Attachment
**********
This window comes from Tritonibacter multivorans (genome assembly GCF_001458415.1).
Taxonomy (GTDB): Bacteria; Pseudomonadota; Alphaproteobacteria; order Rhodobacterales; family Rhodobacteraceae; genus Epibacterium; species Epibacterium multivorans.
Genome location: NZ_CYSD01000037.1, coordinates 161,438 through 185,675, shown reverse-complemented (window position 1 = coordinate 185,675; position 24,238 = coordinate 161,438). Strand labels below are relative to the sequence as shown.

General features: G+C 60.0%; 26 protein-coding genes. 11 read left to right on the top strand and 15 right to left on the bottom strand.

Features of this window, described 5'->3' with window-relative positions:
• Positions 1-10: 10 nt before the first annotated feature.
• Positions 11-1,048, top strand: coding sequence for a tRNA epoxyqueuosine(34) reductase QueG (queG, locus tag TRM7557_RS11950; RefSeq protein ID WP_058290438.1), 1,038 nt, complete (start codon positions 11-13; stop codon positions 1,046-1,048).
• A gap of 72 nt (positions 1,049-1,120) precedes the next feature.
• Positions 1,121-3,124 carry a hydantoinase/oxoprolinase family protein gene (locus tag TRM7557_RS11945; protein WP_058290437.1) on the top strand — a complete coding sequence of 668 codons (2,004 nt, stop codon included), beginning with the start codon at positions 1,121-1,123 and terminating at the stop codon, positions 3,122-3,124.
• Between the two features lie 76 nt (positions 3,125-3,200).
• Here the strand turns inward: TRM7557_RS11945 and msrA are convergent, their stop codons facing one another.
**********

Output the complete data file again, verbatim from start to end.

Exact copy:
This window comes from Tritonibacter multivorans (genome assembly GCF_001458415.1).
Taxonomy (GTDB): Bacteria; Pseudomonadota; Alphaproteobacteria; order Rhodobacterales; family Rhodobacteraceae; genus Epibacterium; species Epibacterium multivorans.
Genome location: NZ_CYSD01000037.1, coordinates 161,438 through 185,675, shown reverse-complemented (window position 1 = coordinate 185,675; position 24,238 = coordinate 161,438). Strand labels below are relative to the sequence as shown.

General features: G+C 60.0%; 26 protein-coding genes. 11 read left to right on the top strand and 15 right to left on the bottom strand.

Features of this window, described 5'->3' with window-relative positions:
• Positions 1-10: 10 nt before the first annotated feature.
• Positions 11-1,048, top strand: coding sequence for a tRNA epoxyqueuosine(34) reductase QueG (queG, locus tag TRM7557_RS11950; RefSeq protein ID WP_058290438.1), 1,038 nt, complete (start codon positions 11-13; stop codon positions 1,046-1,048).
• A gap of 72 nt (positions 1,049-1,120) precedes the next feature.
• Positions 1,121-3,124 carry a hydantoinase/oxoprolinase family protein gene (locus tag TRM7557_RS11945; protein WP_058290437.1) on the top strand — a complete coding sequence of 668 codons (2,004 nt, stop codon included), beginning with the start codon at positions 1,121-1,123 and terminating at the stop codon, positions 3,122-3,124.
• Between the two features lie 76 nt (positions 3,125-3,200).
• Here the strand turns inward: TRM7557_RS11945 and msrA are convergent, their stop codons facing one another.